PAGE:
The many social and psychological benefits of low-car cities
A podcast discussion with Melissa and Chris Bruntlett about living in Delft, Netherlands.
In 2010, Chris and Melissa Bruntlett sold their cars and began transporting their family of four around Vancouver, BC, by bike. They noticed that bicyclists’ stories were not being told, so they started blogging about their carless lifestyle at the website of what would become their creative agency, Modacity.
Through cycling circles, they heard stories and saw pictures of cycling in Dutch cities, so they went to the Netherlands to check it out, visiting five cities to study cycling infrastructure, talk with local leaders, and share pictures, videos, and articles.
They ended up gathering enough material for a book, which was released in August 2018: Building the Cycling City: The Dutch Blueprint for Urban Vitality. (I interviewed them about the book for Vox.)
The success of the book led to a global speaking tour. That tour led to job offers for both of them — for him, at the Dutch Cycling Embassy; for her, at a consultancy called Mobycon — both with offices located in Delft, a small city in the southwest of the Netherlands.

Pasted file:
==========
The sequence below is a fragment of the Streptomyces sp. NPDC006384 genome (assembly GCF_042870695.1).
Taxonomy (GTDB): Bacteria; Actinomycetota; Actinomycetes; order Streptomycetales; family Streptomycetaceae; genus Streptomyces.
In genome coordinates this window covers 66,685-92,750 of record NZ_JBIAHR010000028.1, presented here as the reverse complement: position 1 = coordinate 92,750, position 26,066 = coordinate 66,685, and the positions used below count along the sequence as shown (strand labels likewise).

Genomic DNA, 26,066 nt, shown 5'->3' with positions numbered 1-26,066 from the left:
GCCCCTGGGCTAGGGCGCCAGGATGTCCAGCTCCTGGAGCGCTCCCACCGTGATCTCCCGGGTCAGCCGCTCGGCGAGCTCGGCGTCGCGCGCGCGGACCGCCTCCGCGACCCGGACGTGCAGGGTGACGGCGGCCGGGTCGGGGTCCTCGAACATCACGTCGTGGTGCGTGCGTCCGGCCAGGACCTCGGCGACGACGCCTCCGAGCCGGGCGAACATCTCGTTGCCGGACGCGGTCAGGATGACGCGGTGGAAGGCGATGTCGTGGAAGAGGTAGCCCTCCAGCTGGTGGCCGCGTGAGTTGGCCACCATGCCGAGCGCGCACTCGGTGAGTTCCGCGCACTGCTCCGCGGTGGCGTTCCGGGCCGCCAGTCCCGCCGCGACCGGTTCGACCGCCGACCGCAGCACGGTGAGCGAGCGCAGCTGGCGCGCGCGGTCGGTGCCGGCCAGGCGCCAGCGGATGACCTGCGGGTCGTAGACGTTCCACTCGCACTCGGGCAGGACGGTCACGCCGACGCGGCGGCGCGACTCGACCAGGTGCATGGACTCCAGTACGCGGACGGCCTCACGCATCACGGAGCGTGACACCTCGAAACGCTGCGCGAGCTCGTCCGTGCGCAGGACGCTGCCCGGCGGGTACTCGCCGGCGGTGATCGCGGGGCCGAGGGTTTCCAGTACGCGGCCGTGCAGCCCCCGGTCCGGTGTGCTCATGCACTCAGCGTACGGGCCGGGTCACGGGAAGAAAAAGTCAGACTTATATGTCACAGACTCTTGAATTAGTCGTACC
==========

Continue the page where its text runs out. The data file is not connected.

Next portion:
So in 2019, they uprooted from Vancouver yet again, to move to Delft. Their experiences there over the following months were so intense and eye-opening that they launched into another book, this one an attempt to explain why low-car cities like Delft produce such a wide range of social and health benefits.
Why did they find it so much easier to meet their neighbors? Why did their kids enjoy so much more autonomy and safety? Why did they feel so much more connected and calm?
In their new book, Curbing Traffic: The Human Case for Fewer Cars in Our Lives, they walk through each of these feelings and experiences in turn, explaining why low-car cities facilitate them, and how other cities can reform their streets to capture some of these benefits. They review the research on why low-car cities are so much better for women, children, the elderly, the disabled, and ultimately, everyone else.
Reading the book was a joy for me, since it gathered research in support of theories that I have had about cars and human behavior for ages. I'm excited to talk to Melissa and Chris about how to design streets for people, the connection between urban infrastructure and social trust, the flourishing that Dutch children enjoy, and the myriad evils of cars.